Is Your Recovery Process Up To Snuff?
Thursday, March 19, 2015
Posted by: Amanda Young
Last week the PCA completed our second annual Short Course on Soap & Turpentine Recovery and Tall Oil processing. The course, held in Atlanta, GA attracted over 70 operators, engineers, mill managers and others interested in coproduct recovery from around the world. Participants learned technology of recovery, logistics, safety and troubleshooting techniques as well as technology for producing CTO. Based on the very active interactive sessions and feedback, the course was very successful.
Also last week, RISI magazine published an article on the course. The two and half day course will be offered again in early 2017!
By Charles Morris
BRUSSELS, March 1, 2015 (PPI Magazine) - With increasingly closed systems, crude sulfate turpentine is often appearing further downstream
The efficient recovery of black liquor soap (BLS), crude tall oil (CTO) and crude sulfate turpentine (CST) is an often overlooked opportunity for pulp mills trying to improve throughput and revenue.
Why overlooked? To some mill operators, the recovery process is considered a secondary priority next to producing pulp and paper. "We're in the business of making pulp and paper, not byproducts," they say. Certainly this is true, but with this secondary status, entry-level engineers are frequently put in charge of pulp mill recovery operations, and given few resources from which to learn the basics of recovery technologies. They often do not have a full appreciation of either the revenue value to the mill, the operational costs of bottlenecks caused by not removing black liquor soap prior to the recovery furnace, and the safety hazards.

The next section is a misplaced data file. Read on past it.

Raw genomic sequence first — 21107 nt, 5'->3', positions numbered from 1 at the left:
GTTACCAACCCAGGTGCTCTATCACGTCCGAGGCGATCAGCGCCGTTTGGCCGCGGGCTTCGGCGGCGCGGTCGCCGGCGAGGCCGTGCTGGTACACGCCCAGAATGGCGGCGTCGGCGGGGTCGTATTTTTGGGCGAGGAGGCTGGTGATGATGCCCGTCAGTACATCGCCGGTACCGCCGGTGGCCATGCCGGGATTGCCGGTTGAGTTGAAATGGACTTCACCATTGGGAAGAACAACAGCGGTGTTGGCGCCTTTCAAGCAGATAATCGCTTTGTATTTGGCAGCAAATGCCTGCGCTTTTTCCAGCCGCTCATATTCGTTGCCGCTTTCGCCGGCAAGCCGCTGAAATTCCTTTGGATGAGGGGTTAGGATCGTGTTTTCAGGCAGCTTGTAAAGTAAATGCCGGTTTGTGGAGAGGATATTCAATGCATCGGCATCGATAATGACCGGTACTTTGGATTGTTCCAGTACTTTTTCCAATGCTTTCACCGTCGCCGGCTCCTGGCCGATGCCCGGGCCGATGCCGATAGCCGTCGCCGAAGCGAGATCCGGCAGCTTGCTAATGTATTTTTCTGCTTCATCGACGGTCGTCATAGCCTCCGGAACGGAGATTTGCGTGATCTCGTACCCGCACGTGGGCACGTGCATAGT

Poor recovery processes often result in an unsafe mill. CST is flammable and could ignite or explode as a result of a static electricity discharge. Additionally, it is often high in hydrogen sulfide gas (H2S) concentration and can be toxic when inhaled. CST historically has been recovered from the condensed steam exiting the digesters. Today, however, with the increasingly closed systems used by mills, CST is appearing in other areas downstream of the digester. Mill engineers must then track down the CST and remove it before a potentially harmful incident occurs. One recovery specialist refers to this process as "looking for CST in all the wrong places."
There is a good market for CST and CTO, as these products are fractionated into intermediate products used in inks, adhesives, paints, rubber used in tires, coatings, vitamin intermediates, fragrances and perfumes, flavors and a number of food additives. The revenue generated from CTO and CST sales helps increase mill profits.